Enfield measured about six miles long by five miles wide. There were two major villages, the center, and the upper village called Smith's. Three hills of note overlooked the center; Mount Ram, Little Quabbin Mountain, and Big Quabbin Mountain. The two churches in town were Methodist-Episcopal and Congregational. A Grange Hall and the only brick town hall in the valley were in the center. The Swift River Hotel thrived from 1832 until the end of town as the major inn. Large fires in 1876, 1896 and 1905 ravaged central business blocks, but each time they were rebuilt. Enfield Center had a post office from 1823 until January 14, 1939, and Smith's had one from 1892-1936. The Athol and Enfield Railroad connected both villages with Athol and Springfield from 1873-1935. State Highways 109 and 21 passed through town in the last years of its existence.
The Middle and East branches of the Swift River joined north of town. Textiles and wood products predominated, and dozens of mills and factories took advantage of this water power, including distilleries, a tanyard, a box shop, a factory that made pearl buttons from oyster shells, and factories that wove Satinet, a cotton-wool fabric with a smooth surface for sturdy work clothes. The two major factories were the Swift River Company (1821-1935) and Minot Manufacturing Co., both of which made textiles.
Enfield also had a lively export business in whetstones made of sandstone from Great Quabbin Mountain. The mountain was known for mysterious internal explosions, now explained as seismic activity, that used to shake the dishes off the walls of Enfield homes. Earlier, the Nipmuc Indians had given the mountain a wide berth, believing it to be the home of demons.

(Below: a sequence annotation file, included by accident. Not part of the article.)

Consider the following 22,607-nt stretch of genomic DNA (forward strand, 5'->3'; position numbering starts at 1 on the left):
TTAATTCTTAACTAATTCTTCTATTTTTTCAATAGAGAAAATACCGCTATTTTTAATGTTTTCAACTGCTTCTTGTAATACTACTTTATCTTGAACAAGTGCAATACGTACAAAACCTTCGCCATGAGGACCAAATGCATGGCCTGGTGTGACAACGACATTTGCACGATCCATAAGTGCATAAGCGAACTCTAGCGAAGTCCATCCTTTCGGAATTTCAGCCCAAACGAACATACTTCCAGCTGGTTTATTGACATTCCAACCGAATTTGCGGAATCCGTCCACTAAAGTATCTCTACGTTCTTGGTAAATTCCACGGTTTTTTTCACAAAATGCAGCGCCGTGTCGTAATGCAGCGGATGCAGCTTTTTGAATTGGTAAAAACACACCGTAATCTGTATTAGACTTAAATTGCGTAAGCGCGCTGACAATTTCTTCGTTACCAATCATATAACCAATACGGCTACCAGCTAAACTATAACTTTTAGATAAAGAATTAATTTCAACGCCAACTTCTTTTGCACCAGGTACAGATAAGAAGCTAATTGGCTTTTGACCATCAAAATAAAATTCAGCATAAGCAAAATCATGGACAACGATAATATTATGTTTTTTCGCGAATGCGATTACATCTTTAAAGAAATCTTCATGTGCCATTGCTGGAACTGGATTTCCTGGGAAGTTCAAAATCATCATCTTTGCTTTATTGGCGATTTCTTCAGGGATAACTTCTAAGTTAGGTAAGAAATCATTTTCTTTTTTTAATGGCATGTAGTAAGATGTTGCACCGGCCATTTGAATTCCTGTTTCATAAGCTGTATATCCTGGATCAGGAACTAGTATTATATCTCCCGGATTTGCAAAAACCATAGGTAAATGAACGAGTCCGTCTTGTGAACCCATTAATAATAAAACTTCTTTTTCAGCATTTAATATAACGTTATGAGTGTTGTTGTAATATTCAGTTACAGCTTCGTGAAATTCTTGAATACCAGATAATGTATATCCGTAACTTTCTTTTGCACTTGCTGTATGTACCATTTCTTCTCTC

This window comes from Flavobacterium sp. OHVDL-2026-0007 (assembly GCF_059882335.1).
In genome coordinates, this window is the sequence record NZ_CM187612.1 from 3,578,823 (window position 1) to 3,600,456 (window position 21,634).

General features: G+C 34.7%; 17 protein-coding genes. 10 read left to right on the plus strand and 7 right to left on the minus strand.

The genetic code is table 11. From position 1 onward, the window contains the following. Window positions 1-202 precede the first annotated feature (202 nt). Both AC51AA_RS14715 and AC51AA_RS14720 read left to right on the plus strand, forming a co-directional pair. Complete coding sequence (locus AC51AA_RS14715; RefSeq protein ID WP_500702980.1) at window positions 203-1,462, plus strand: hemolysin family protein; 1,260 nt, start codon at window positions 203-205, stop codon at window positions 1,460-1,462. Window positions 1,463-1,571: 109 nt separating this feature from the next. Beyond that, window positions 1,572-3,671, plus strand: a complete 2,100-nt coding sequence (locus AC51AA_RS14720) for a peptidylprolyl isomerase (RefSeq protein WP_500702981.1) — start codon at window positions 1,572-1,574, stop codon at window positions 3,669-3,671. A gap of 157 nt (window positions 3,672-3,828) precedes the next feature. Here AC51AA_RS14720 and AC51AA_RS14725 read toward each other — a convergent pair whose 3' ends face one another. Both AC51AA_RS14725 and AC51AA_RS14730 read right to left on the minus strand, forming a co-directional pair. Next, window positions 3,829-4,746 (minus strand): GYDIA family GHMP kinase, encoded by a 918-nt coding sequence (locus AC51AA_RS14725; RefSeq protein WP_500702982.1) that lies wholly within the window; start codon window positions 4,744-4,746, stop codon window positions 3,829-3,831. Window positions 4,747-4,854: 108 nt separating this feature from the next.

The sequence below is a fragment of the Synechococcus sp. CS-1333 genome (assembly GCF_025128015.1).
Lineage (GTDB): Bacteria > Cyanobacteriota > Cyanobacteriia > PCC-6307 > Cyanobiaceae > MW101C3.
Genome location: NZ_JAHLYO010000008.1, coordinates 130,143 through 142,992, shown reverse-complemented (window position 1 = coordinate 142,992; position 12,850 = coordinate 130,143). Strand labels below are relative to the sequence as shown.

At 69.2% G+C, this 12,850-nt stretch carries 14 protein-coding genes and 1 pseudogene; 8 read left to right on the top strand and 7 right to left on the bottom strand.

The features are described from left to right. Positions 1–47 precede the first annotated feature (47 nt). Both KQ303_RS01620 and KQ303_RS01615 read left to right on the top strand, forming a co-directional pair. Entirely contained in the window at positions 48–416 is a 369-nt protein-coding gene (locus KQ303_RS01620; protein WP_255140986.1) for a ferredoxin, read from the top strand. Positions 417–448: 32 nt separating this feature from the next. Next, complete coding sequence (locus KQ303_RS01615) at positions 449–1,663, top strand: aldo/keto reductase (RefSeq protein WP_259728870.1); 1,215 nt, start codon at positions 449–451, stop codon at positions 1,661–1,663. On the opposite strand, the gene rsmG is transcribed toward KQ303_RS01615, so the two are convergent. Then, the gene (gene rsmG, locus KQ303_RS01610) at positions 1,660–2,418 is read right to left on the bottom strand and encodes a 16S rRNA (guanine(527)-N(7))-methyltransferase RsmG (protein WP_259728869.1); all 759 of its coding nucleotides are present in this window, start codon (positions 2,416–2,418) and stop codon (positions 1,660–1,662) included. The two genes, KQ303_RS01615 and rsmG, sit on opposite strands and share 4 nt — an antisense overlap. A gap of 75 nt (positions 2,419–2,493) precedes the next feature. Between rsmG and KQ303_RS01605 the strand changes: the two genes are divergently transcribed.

Smith's Village, named for the family who developed a weaving industry there, was also very successful. Smith's was a company town full of Irish weavers, imported sheep and mills which produced cotton, wool and cotton-wool cloth that had a world-wide reputation for quality.
Distinguished citizens include Francis Underwood (1825-94) a diplomat and author of nine books (including a history of the town) and sculptor Edward Clark Potter (1854-1923) who created the stone lions that guard the entrance to the New York Public Library.
Enfield's last town meeting was held April 9, 1938, 19 days before it was disincorporated. The last residents were not evacuated until early 1939. Portions of Enfield's territory were absorbed by Belchertown, New Salem, Pelham and Ware.